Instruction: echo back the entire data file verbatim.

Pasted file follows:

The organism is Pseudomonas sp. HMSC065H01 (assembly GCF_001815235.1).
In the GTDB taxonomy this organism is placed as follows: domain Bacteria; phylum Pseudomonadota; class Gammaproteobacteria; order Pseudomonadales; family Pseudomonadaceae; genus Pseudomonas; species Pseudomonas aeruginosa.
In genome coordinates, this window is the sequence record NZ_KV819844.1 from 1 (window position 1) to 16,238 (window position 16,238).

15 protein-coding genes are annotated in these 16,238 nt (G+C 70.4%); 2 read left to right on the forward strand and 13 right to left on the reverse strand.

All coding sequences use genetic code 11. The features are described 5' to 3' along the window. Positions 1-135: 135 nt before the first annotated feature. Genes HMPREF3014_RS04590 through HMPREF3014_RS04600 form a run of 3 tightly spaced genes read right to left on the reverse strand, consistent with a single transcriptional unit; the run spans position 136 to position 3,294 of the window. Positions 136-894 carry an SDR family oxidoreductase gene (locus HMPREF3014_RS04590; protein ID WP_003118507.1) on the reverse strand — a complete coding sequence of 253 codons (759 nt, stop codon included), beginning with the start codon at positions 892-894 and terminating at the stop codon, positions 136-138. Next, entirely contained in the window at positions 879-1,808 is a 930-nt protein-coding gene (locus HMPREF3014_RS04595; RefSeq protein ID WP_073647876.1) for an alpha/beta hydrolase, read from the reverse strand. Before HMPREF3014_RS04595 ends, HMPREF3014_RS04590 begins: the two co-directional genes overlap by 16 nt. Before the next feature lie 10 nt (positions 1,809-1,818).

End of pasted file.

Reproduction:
The organism is Pseudomonas sp. HMSC065H01 (assembly GCF_001815235.1).
In the GTDB taxonomy this organism is placed as follows: domain Bacteria; phylum Pseudomonadota; class Gammaproteobacteria; order Pseudomonadales; family Pseudomonadaceae; genus Pseudomonas; species Pseudomonas aeruginosa.
In genome coordinates, this window is the sequence record NZ_KV819844.1 from 1 (window position 1) to 16,238 (window position 16,238).

15 protein-coding genes are annotated in these 16,238 nt (G+C 70.4%); 2 read left to right on the forward strand and 13 right to left on the reverse strand.

All coding sequences use genetic code 11. The features are described 5' to 3' along the window. Positions 1-135: 135 nt before the first annotated feature. Genes HMPREF3014_RS04590 through HMPREF3014_RS04600 form a run of 3 tightly spaced genes read right to left on the reverse strand, consistent with a single transcriptional unit; the run spans position 136 to position 3,294 of the window. Positions 136-894 carry an SDR family oxidoreductase gene (locus HMPREF3014_RS04590; protein ID WP_003118507.1) on the reverse strand — a complete coding sequence of 253 codons (759 nt, stop codon included), beginning with the start codon at positions 892-894 and terminating at the stop codon, positions 136-138. Next, entirely contained in the window at positions 879-1,808 is a 930-nt protein-coding gene (locus HMPREF3014_RS04595; RefSeq protein ID WP_073647876.1) for an alpha/beta hydrolase, read from the reverse strand. Before HMPREF3014_RS04595 ends, HMPREF3014_RS04590 begins: the two co-directional genes overlap by 16 nt. Before the next feature lie 10 nt (positions 1,809-1,818).